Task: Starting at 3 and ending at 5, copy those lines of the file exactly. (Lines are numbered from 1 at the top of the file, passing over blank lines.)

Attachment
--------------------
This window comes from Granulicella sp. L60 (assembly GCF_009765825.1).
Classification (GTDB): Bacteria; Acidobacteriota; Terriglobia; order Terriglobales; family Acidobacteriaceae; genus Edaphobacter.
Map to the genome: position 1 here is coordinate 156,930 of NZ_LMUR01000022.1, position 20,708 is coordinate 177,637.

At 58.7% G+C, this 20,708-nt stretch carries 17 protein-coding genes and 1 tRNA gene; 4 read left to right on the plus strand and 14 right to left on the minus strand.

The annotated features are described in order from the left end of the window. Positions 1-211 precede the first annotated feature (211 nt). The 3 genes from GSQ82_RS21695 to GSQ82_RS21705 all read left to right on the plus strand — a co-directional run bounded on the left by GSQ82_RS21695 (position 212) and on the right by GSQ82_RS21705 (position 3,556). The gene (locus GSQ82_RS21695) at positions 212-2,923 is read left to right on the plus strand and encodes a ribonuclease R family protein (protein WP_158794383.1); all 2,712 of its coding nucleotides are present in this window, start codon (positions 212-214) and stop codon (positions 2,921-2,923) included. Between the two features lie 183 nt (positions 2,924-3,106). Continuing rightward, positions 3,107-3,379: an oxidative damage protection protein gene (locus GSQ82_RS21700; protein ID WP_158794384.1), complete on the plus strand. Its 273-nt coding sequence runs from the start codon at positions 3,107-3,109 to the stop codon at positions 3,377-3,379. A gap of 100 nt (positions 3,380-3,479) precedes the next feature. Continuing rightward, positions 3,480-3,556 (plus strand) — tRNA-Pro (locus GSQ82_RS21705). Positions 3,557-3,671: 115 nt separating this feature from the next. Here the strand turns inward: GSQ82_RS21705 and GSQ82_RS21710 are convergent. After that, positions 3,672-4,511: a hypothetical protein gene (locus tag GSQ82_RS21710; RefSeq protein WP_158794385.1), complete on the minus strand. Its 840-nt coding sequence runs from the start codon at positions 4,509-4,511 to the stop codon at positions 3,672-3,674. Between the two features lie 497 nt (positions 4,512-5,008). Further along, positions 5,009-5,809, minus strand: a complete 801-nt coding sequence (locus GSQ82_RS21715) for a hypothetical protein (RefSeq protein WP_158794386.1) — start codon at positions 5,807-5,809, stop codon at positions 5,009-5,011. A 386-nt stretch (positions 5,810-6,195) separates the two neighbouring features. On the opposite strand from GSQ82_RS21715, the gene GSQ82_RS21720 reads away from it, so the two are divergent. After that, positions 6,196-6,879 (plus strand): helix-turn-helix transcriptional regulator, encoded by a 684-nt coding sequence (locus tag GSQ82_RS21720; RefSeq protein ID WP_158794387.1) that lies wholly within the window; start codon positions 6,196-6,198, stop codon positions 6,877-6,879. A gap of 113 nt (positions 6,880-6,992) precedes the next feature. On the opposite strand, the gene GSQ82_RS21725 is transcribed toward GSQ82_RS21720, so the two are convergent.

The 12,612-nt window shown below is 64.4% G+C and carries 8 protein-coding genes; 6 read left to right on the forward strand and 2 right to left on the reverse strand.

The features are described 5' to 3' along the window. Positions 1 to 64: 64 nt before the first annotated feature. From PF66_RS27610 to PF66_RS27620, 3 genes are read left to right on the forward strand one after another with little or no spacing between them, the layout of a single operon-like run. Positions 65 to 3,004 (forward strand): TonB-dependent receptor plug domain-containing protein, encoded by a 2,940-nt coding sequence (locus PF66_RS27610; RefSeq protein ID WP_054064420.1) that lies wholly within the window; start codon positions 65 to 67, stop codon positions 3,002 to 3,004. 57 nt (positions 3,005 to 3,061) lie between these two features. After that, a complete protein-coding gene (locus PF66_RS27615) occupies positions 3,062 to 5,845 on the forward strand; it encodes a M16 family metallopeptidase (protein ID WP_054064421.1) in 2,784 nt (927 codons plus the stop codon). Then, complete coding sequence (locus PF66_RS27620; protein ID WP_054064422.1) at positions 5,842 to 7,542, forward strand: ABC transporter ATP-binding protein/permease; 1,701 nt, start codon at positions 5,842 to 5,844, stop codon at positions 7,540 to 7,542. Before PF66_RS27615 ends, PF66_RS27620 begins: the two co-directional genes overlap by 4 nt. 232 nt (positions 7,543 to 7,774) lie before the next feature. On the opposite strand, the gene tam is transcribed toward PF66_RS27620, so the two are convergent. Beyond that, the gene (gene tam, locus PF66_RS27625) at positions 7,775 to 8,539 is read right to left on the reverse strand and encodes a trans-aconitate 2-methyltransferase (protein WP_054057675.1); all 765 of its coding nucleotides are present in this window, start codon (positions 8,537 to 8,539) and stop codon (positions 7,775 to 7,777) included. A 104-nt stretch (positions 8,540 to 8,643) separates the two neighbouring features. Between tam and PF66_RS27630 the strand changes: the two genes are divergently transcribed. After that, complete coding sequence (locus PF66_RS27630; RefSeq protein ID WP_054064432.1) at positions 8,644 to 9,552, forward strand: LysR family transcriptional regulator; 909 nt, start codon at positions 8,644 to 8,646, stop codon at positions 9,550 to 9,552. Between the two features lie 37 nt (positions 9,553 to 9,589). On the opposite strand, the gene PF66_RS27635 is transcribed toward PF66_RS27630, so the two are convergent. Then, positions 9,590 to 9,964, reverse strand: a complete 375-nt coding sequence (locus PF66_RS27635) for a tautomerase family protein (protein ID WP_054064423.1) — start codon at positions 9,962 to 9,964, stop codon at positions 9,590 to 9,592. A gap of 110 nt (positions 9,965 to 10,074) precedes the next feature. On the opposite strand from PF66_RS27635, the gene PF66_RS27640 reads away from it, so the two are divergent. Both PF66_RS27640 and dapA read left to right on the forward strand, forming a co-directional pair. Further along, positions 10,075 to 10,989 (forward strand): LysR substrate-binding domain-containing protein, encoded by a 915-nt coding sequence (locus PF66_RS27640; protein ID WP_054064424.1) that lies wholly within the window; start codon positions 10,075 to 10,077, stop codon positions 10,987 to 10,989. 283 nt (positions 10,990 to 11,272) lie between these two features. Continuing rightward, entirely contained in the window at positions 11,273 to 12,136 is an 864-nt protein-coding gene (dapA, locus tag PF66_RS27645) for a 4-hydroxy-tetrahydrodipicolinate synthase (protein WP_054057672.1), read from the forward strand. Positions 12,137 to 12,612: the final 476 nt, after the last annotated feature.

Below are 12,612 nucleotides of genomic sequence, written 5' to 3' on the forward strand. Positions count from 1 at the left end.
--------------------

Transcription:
Map to the genome: position 1 here is coordinate 156,930 of NZ_LMUR01000022.1, position 20,708 is coordinate 177,637.

At 58.7% G+C, this 20,708-nt stretch carries 17 protein-coding genes and 1 tRNA gene; 4 read left to right on the plus strand and 14 right to left on the minus strand.

The annotated features are described in order from the left end of the window. Positions 1-211 precede the first annotated feature (211 nt). The 3 genes from GSQ82_RS21695 to GSQ82_RS21705 all read left to right on the plus strand — a co-directional run bounded on the left by GSQ82_RS21695 (position 212) and on the right by GSQ82_RS21705 (position 3,556). The gene (locus GSQ82_RS21695) at positions 212-2,923 is read left to right on the plus strand and encodes a ribonuclease R family protein (protein WP_158794383.1); all 2,712 of its coding nucleotides are present in this window, start codon (positions 212-214) and stop codon (positions 2,921-2,923) included. Between the two features lie 183 nt (positions 2,924-3,106). Continuing rightward, positions 3,107-3,379: an oxidative damage protection protein gene (locus GSQ82_RS21700; protein ID WP_158794384.1), complete on the plus strand. Its 273-nt coding sequence runs from the start codon at positions 3,107-3,109 to the stop codon at positions 3,377-3,379. A gap of 100 nt (positions 3,380-3,479) precedes the next feature. Continuing rightward, positions 3,480-3,556 (plus strand) — tRNA-Pro (locus GSQ82_RS21705). Positions 3,557-3,671: 115 nt separating this feature from the next. Here the strand turns inward: GSQ82_RS21705 and GSQ82_RS21710 are convergent. After that, positions 3,672-4,511: a hypothetical protein gene (locus tag GSQ82_RS21710; RefSeq protein WP_158794385.1), complete on the minus strand. Its 840-nt coding sequence runs from the start codon at positions 4,509-4,511 to the stop codon at positions 3,672-3,674. Between the two features lie 497 nt (positions 4,512-5,008). Further along, positions 5,009-5,809, minus strand: a complete 801-nt coding sequence (locus GSQ82_RS21715) for a hypothetical protein (RefSeq protein WP_158794386.1) — start codon at positions 5,807-5,809, stop codon at positions 5,009-5,011. A 386-nt stretch (positions 5,810-6,195) separates the two neighbouring features. On the opposite strand from GSQ82_RS21715, the gene GSQ82_RS21720 reads away from it, so the two are divergent. After that, positions 6,196-6,879 (plus strand): helix-turn-helix transcriptional regulator, encoded by a 684-nt coding sequence (locus tag GSQ82_RS21720; RefSeq protein ID WP_158794387.1) that lies wholly within the window; start codon positions 6,196-6,198, stop codon positions 6,877-6,879. A gap of 113 nt (positions 6,880-6,992) precedes the next feature. On the opposite strand, the gene GSQ82_RS21725 is transcribed toward GSQ82_RS21720, so the two are convergent.